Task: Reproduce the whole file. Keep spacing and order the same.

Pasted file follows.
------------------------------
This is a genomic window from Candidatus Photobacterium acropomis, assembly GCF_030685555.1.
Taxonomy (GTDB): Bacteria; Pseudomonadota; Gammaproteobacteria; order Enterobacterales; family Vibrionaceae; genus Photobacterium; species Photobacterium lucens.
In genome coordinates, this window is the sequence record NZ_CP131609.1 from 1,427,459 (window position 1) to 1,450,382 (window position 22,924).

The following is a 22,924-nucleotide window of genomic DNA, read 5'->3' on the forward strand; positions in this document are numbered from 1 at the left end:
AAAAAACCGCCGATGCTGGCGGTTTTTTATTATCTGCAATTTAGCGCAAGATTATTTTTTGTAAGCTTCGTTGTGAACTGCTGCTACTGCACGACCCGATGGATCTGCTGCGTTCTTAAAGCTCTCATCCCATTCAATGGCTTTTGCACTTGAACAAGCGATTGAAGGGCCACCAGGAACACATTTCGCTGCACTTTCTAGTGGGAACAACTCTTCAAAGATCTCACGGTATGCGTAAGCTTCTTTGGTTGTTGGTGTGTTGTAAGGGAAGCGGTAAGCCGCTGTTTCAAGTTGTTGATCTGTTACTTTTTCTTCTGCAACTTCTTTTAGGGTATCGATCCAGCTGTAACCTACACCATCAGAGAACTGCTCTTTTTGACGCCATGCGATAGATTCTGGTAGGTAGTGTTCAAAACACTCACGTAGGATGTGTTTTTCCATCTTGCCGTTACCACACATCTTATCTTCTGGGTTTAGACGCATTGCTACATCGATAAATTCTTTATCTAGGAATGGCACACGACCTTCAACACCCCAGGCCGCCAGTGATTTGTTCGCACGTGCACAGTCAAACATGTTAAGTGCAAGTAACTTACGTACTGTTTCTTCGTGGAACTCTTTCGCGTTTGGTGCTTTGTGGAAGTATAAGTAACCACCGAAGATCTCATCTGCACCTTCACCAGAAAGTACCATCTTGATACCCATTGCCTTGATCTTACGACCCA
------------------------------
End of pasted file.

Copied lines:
This is a genomic window from Candidatus Photobacterium acropomis, assembly GCF_030685555.1.
Taxonomy (GTDB): Bacteria; Pseudomonadota; Gammaproteobacteria; order Enterobacterales; family Vibrionaceae; genus Photobacterium; species Photobacterium lucens.
In genome coordinates, this window is the sequence record NZ_CP131609.1 from 1,427,459 (window position 1) to 1,450,382 (window position 22,924).

The following is a 22,924-nucleotide window of genomic DNA, read 5'->3' on the forward strand; positions in this document are numbered from 1 at the left end:
AAAAAACCGCCGATGCTGGCGGTTTTTTATTATCTGCAATTTAGCGCAAGATTATTTTTTGTAAGCTTCGTTGTGAACTGCTGCTACTGCACGACCCGATGGATCTGCTGCGTTCTTAAAGCTCTCATCCCATTCAATGGCTTTTGCACTTGAACAAGCGATTGAAGGGCCACCAGGAACACATTTCGCTGCACTTTCTAGTGGGAACAACTCTTCAAAGATCTCACGGTATGCGTAAGCTTCTTTGGTTGTTGGTGTGTTGTAAGGGAAGCGGTAAGCCGCTGTTTCAAGTTGTTGATCTGTTACTTTTTCTTCTGCAACTTCTTTTAGGGTATCGATCCAGCTGTAACCTACACCATCAGAGAACTGCTCTTTTTGACGCCATGCGATAGATTCTGGTAGGTAGTGTTCAAAACACTCACGTAGGATGTGTTTTTCCATCTTGCCGTTACCACACATCTTATCTTCTGGGTTTAGACGCATTGCTACATCGATAAATTCTTTATCTAGGAATGGCACACGACCTTCAACACCCCAGGCCGCCAGTGATTTGTTCGCACGTGCACAGTCAAACATGTTAAGTGCAAGTAACTTACGTACTGTTTCTTCGTGGAACTCTTTCGCGTTTGGTGCTTTGTGGAAGTATAAGTAACCACCGAAGATCTCATCTGCACCTTCACCAGAAAGTACCATCTTGATACCCATTGCCTTGATCTTACGACCCA